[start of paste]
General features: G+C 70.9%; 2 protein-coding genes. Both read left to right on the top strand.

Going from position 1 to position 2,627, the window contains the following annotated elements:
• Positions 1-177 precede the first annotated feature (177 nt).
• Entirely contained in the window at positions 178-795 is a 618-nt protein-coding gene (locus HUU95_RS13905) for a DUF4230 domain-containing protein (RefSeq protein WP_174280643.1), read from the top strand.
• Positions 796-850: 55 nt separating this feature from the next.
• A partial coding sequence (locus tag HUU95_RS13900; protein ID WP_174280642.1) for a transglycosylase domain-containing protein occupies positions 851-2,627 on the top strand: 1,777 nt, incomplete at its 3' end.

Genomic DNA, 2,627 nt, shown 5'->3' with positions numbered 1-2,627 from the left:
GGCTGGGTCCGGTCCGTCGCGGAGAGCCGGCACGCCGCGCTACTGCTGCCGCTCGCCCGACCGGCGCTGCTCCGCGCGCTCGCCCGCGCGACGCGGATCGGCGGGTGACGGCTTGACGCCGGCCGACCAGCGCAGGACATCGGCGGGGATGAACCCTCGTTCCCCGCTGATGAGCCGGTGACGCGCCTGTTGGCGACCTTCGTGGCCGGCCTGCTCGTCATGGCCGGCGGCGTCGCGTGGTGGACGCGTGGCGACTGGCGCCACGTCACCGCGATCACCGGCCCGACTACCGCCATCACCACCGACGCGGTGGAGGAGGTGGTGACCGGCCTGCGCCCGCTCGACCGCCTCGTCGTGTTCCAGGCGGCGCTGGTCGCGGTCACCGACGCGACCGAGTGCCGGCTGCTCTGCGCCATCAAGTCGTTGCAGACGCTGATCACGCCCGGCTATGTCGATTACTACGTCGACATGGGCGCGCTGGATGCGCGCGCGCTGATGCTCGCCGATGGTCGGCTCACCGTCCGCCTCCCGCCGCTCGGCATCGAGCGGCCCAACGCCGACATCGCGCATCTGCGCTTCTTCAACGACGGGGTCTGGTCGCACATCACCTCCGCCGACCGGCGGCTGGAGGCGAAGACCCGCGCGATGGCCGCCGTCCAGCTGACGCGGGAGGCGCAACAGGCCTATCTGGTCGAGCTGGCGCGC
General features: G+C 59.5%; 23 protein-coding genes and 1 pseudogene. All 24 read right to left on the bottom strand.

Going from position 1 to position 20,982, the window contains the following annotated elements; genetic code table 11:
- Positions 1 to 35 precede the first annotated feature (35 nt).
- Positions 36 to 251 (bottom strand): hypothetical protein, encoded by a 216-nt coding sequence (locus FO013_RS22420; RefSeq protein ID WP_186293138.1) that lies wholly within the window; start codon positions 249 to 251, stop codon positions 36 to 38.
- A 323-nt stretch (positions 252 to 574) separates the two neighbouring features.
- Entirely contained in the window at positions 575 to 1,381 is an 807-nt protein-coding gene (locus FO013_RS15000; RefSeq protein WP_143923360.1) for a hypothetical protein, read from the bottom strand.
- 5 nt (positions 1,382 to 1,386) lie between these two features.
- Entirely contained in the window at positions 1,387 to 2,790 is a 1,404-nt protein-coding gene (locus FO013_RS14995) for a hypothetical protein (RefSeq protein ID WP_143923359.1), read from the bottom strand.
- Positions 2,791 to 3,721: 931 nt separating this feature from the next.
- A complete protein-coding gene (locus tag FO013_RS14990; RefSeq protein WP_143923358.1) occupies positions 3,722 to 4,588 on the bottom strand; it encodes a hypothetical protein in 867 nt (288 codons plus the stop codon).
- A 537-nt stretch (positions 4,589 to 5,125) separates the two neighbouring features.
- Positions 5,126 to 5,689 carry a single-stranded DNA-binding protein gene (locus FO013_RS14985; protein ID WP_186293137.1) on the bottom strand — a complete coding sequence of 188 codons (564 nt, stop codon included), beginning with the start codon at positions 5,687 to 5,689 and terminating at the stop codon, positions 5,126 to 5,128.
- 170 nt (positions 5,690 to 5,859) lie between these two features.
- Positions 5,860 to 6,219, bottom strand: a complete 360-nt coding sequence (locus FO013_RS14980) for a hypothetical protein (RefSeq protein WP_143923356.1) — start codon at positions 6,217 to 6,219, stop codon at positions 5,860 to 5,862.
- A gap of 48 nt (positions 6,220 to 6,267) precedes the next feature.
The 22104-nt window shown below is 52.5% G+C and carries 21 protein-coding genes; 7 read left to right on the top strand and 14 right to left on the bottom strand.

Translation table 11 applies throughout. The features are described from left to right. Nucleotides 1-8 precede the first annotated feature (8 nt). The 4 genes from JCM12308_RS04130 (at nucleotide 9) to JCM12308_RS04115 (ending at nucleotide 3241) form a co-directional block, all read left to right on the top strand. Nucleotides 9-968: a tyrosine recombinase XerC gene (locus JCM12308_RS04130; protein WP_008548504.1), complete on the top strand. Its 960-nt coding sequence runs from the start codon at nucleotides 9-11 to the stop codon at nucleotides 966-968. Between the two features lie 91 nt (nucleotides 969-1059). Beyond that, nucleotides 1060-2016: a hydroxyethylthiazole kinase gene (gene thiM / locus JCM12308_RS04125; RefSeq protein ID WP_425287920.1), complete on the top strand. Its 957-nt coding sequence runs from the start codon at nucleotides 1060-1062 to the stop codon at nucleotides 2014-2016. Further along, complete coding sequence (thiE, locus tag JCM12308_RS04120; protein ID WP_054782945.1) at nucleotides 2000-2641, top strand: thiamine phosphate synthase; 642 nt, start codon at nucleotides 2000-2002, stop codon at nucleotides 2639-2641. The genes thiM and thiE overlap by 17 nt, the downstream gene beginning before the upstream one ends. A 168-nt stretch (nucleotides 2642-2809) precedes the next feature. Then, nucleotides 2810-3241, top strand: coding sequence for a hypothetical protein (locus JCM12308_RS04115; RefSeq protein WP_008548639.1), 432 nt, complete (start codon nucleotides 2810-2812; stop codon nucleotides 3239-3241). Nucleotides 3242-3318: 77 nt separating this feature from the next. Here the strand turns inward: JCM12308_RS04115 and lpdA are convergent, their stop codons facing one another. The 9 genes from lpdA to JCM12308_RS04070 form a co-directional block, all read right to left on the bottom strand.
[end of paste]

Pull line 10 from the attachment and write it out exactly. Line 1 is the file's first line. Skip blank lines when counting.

Going from position 1 to position 20,982, the window contains the following annotated elements; genetic code table 11: